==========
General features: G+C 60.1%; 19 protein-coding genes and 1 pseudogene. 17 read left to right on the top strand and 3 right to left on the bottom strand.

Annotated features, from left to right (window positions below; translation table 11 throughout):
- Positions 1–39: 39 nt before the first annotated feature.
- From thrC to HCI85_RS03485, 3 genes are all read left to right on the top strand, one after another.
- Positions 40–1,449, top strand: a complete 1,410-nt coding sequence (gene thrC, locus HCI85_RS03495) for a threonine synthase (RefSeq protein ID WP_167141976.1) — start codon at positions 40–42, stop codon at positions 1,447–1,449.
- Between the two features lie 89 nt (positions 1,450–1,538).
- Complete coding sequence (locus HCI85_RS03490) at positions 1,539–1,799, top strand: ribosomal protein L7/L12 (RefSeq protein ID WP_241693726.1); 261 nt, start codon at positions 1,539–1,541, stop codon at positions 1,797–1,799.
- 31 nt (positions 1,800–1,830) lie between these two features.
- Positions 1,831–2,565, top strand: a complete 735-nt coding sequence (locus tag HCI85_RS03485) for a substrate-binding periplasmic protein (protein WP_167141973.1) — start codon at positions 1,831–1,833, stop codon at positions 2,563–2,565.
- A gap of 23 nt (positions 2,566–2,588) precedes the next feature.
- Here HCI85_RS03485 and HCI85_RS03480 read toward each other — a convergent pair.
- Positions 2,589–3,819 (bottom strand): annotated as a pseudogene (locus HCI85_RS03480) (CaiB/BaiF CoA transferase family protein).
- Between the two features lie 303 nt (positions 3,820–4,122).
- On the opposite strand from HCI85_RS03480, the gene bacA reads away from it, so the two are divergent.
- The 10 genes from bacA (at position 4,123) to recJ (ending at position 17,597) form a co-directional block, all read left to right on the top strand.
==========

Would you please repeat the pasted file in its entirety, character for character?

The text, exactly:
General features: G+C 60.1%; 19 protein-coding genes and 1 pseudogene. 17 read left to right on the top strand and 3 right to left on the bottom strand.

Annotated features, from left to right (window positions below; translation table 11 throughout):
- Positions 1–39: 39 nt before the first annotated feature.
- From thrC to HCI85_RS03485, 3 genes are all read left to right on the top strand, one after another.
- Positions 40–1,449, top strand: a complete 1,410-nt coding sequence (gene thrC, locus HCI85_RS03495) for a threonine synthase (RefSeq protein ID WP_167141976.1) — start codon at positions 40–42, stop codon at positions 1,447–1,449.
- Between the two features lie 89 nt (positions 1,450–1,538).
- Complete coding sequence (locus HCI85_RS03490) at positions 1,539–1,799, top strand: ribosomal protein L7/L12 (RefSeq protein ID WP_241693726.1); 261 nt, start codon at positions 1,539–1,541, stop codon at positions 1,797–1,799.
- 31 nt (positions 1,800–1,830) lie between these two features.
- Positions 1,831–2,565, top strand: a complete 735-nt coding sequence (locus tag HCI85_RS03485) for a substrate-binding periplasmic protein (protein WP_167141973.1) — start codon at positions 1,831–1,833, stop codon at positions 2,563–2,565.
- A gap of 23 nt (positions 2,566–2,588) precedes the next feature.
- Here HCI85_RS03485 and HCI85_RS03480 read toward each other — a convergent pair.
- Positions 2,589–3,819 (bottom strand): annotated as a pseudogene (locus HCI85_RS03480) (CaiB/BaiF CoA transferase family protein).
- Between the two features lie 303 nt (positions 3,820–4,122).
- On the opposite strand from HCI85_RS03480, the gene bacA reads away from it, so the two are divergent.
- The 10 genes from bacA (at position 4,123) to recJ (ending at position 17,597) form a co-directional block, all read left to right on the top strand.